Global Watch: Practicality Guides Product Trends
"It is clear we are entering a new food era, as the SIAL 2000 offering confirms," reported Cecile Bassot, managing director of SIAL. "Although less lavish than in the past, it is perhaps more consistent.
"The most striking characteristic is the extreme sophistication of the new products on display, from the manufacturing process to the choice of ingredients, packaging and even the positioning<\m>particularly audiences or eating times."
More than 5,000 exhibitors from about 90 countries attended SIAL 2000, which was held October 22-26 in Paris. Since its inception 36 years ago, SIAL has become the venue where food manufacturers showcase their most recent product innovations. This year, about 600 products were shown for the first time.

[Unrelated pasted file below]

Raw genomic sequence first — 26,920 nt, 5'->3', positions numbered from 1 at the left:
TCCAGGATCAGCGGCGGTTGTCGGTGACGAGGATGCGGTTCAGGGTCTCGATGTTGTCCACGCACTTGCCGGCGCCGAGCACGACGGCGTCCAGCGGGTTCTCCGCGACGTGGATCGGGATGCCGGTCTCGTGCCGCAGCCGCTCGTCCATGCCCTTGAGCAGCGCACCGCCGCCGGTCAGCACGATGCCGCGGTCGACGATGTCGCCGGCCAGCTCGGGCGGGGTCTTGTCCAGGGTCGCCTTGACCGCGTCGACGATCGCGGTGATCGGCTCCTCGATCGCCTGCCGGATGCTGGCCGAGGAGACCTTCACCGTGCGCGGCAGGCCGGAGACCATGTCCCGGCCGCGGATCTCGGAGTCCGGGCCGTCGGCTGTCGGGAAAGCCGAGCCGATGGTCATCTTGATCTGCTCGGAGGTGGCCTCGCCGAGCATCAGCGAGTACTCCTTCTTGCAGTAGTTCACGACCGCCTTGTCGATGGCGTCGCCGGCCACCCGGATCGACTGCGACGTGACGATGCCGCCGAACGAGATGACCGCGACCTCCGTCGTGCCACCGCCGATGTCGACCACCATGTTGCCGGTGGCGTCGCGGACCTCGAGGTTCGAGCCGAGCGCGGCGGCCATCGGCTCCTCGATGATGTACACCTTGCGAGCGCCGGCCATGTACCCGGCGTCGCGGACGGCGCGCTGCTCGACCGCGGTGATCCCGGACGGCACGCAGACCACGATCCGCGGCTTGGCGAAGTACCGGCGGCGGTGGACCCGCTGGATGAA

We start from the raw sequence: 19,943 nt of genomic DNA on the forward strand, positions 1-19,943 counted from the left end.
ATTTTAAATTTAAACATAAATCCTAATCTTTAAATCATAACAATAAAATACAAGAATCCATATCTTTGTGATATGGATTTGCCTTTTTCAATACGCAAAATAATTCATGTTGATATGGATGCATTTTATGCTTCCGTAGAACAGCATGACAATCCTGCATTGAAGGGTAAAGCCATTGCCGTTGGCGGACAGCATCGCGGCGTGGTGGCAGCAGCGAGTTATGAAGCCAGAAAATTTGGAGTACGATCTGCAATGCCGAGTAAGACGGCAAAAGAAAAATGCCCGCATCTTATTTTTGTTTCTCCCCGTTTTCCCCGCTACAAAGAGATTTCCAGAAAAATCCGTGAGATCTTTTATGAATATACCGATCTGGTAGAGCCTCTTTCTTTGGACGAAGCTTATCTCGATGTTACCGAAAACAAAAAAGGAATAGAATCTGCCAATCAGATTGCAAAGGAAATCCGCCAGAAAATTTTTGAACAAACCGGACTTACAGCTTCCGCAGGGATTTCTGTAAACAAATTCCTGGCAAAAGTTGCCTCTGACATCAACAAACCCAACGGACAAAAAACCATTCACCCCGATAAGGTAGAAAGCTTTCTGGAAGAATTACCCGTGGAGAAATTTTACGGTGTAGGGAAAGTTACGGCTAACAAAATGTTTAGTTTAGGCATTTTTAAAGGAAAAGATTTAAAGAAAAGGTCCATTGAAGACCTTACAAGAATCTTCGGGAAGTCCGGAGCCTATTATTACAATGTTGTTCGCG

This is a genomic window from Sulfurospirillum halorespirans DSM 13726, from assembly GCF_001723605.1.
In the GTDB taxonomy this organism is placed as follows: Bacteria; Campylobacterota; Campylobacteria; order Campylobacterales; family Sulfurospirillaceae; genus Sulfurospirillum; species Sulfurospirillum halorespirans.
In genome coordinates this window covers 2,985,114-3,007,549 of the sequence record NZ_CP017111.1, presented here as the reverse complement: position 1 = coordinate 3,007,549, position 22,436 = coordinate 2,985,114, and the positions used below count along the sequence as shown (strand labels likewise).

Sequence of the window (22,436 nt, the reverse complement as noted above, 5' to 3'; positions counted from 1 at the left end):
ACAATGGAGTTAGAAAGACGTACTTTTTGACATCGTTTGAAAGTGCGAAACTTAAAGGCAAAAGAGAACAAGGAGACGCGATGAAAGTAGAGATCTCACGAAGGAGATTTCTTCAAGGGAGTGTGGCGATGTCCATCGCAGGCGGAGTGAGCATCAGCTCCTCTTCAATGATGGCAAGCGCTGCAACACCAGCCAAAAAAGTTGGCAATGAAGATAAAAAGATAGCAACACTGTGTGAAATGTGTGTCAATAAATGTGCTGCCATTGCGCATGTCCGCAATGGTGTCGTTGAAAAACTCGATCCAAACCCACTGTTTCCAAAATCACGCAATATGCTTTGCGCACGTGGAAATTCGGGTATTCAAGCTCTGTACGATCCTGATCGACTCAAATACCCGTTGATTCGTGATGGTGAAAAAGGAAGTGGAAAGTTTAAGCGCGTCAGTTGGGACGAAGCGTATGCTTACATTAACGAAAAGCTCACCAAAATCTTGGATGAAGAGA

Sophisticated nutrition appears to be replacing the functional food fad. The general emphasis on health benefits has given way to a more sharpened focus on the natural beneficial attributes of a product, as opposed to the addition of magical ingredients.
For example, Sunjuice Ltd. from the U.K. exhibited its Bio Smoothie, which is from bio yogurt (contains probiotic culture) and various fruit purees. The company says it was very challenging to make the cranberry/raspberry flavor palatable, but was determined to use cranberry, which it believes will become very popular in the next few years due to its anti-carcinogenic properties.
However, there still were products touting their magical additives, such as the Love Drink containing ginseng and guarana from Liechtenstein's Smart Drinks Ltd. The company uses the terms "aphrodisiac, erotic, exotic, sexy and stimulation" in its advertisement of the drink. Energy Gum from Austria's Josef Ellersdorfer contains caffeine, vitamins and the amino acid taurine. It is said to taste like an energy drink.